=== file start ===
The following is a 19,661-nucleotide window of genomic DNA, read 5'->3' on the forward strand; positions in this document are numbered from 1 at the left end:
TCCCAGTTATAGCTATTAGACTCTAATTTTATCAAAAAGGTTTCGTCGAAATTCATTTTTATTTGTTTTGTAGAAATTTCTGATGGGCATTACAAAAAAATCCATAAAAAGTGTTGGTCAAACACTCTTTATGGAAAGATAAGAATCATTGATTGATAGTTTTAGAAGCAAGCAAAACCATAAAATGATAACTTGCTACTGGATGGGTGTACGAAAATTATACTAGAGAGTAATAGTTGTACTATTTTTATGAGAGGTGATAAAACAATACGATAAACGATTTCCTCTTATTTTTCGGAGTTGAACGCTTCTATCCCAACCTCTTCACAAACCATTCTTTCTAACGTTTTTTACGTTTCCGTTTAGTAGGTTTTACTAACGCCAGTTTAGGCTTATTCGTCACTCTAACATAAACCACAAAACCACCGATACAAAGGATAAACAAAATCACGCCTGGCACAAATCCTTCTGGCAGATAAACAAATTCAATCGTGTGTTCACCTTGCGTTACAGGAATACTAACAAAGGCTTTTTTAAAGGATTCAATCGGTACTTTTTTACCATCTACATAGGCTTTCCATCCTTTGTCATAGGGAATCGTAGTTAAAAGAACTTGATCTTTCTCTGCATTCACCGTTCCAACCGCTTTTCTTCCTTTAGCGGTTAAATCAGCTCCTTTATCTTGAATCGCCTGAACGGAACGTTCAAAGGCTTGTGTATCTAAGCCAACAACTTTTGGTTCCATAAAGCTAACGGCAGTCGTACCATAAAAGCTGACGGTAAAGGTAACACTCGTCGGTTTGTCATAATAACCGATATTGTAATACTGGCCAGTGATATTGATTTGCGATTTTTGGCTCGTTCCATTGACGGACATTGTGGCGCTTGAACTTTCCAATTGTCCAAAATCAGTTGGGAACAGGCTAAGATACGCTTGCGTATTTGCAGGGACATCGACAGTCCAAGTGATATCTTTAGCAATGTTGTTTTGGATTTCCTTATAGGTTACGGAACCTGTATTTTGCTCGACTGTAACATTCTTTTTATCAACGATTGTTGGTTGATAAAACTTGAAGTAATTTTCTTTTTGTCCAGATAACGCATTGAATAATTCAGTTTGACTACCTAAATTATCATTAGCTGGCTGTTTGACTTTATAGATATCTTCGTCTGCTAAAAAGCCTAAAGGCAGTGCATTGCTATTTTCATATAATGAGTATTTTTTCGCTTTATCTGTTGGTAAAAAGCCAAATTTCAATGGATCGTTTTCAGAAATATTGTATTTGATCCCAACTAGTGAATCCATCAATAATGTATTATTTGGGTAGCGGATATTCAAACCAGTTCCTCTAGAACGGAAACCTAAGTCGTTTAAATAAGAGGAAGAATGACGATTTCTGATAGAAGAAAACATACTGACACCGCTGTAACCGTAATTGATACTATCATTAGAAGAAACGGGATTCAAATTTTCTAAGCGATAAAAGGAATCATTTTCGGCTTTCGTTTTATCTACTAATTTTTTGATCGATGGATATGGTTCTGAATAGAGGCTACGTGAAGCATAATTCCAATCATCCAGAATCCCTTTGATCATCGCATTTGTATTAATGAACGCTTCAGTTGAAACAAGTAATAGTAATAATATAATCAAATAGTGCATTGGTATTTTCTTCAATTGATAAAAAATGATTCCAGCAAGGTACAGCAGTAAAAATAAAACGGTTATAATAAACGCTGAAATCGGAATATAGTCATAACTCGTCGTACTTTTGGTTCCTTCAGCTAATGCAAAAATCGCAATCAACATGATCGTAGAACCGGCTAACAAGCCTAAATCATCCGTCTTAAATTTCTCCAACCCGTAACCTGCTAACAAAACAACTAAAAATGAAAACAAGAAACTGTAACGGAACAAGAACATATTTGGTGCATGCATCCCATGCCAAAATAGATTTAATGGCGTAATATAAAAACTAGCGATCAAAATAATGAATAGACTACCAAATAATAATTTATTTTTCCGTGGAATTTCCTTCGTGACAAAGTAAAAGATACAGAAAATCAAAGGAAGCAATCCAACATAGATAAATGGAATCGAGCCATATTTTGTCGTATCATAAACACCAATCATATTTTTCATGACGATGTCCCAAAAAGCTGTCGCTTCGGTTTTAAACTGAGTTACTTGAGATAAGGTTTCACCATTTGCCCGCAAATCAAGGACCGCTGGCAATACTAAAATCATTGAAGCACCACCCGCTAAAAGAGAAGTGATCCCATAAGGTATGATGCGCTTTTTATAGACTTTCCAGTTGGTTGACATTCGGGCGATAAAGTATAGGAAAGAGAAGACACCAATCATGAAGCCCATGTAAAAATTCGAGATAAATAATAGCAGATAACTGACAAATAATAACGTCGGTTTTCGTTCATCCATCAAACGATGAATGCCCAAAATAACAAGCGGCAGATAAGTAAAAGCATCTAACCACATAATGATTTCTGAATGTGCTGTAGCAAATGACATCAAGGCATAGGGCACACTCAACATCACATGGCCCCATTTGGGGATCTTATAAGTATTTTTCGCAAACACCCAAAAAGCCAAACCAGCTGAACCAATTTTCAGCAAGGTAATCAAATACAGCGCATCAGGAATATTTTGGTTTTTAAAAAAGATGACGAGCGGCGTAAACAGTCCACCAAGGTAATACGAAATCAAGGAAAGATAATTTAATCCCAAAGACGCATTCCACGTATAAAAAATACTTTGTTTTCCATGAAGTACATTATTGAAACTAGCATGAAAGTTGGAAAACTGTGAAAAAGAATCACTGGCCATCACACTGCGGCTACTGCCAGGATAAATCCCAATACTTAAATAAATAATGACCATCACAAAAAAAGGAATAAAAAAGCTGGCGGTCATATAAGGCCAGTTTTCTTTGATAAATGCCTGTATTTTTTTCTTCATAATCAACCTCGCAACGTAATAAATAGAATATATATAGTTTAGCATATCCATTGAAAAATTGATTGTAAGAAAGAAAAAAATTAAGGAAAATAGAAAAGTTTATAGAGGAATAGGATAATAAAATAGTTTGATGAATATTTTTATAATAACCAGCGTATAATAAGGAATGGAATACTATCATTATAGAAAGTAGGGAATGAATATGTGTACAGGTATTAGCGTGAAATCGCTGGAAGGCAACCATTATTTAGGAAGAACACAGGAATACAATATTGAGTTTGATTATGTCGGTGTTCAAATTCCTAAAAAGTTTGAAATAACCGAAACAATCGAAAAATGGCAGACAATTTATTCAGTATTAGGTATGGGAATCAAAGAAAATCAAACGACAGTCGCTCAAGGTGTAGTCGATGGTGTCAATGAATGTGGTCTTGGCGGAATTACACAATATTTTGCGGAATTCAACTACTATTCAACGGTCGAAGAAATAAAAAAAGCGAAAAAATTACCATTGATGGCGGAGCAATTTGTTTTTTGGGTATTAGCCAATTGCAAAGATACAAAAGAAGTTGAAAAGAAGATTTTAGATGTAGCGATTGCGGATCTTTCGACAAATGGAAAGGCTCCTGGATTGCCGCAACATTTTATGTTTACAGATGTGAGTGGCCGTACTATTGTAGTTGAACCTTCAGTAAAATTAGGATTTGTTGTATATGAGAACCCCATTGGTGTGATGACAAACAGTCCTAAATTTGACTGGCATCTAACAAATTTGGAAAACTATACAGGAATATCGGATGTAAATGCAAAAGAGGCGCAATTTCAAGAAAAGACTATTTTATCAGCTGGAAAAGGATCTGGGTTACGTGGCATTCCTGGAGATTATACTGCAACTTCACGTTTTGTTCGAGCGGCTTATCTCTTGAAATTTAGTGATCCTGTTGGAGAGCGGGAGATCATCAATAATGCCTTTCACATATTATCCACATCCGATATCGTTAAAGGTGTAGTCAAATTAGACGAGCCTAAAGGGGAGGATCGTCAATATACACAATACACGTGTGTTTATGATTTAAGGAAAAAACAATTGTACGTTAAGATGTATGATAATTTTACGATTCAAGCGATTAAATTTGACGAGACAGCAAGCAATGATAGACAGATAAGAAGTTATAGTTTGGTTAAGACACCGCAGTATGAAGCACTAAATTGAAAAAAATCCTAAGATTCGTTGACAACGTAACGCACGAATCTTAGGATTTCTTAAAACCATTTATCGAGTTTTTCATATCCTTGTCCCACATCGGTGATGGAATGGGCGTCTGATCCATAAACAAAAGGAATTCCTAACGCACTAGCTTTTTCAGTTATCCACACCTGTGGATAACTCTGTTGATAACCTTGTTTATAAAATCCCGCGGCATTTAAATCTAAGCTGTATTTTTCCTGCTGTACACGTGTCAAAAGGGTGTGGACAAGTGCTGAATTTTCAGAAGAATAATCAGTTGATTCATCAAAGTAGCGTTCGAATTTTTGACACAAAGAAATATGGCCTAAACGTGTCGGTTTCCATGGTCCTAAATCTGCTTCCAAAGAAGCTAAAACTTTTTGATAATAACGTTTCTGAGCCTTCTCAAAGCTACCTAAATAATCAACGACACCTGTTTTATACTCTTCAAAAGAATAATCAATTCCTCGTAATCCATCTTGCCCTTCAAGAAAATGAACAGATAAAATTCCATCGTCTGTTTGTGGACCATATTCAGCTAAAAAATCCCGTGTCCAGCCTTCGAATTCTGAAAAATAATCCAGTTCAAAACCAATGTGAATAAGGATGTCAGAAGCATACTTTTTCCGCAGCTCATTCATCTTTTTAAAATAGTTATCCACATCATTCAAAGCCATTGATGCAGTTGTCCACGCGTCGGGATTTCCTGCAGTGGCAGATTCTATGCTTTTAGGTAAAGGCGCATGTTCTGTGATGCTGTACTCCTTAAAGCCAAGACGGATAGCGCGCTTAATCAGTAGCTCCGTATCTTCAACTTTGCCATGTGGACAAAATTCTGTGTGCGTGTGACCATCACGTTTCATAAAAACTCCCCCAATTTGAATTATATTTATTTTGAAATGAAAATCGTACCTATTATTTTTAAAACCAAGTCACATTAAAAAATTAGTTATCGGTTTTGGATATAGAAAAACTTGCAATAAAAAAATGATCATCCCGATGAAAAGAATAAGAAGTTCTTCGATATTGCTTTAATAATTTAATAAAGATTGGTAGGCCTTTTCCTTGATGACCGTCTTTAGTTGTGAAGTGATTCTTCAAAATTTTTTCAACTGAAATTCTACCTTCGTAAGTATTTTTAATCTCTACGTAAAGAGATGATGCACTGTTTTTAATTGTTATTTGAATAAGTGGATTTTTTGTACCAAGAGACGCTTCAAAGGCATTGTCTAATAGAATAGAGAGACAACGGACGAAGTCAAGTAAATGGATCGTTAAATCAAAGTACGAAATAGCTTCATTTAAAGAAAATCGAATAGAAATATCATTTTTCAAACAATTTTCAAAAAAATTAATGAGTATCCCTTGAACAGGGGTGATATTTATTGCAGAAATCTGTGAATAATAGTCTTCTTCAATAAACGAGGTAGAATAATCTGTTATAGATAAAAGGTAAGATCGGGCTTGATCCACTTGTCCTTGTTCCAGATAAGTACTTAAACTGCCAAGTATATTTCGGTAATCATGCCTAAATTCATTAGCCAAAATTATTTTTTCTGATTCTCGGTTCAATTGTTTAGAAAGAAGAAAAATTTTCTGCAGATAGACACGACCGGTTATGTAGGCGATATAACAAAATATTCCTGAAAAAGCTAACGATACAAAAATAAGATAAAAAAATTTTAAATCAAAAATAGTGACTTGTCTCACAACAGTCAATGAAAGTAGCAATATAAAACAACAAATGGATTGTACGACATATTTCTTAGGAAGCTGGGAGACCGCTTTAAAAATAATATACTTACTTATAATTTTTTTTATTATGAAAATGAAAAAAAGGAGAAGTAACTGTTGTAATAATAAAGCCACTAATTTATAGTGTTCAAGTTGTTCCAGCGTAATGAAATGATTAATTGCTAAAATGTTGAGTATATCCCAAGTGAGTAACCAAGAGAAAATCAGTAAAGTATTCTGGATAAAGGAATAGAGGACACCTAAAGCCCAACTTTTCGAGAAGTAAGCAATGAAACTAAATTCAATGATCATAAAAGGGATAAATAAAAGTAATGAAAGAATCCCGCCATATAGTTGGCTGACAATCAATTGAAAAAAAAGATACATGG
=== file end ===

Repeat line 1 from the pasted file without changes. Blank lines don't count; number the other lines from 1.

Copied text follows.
The following is a 19,661-nucleotide window of genomic DNA, read 5'->3' on the forward strand; positions in this document are numbered from 1 at the left end: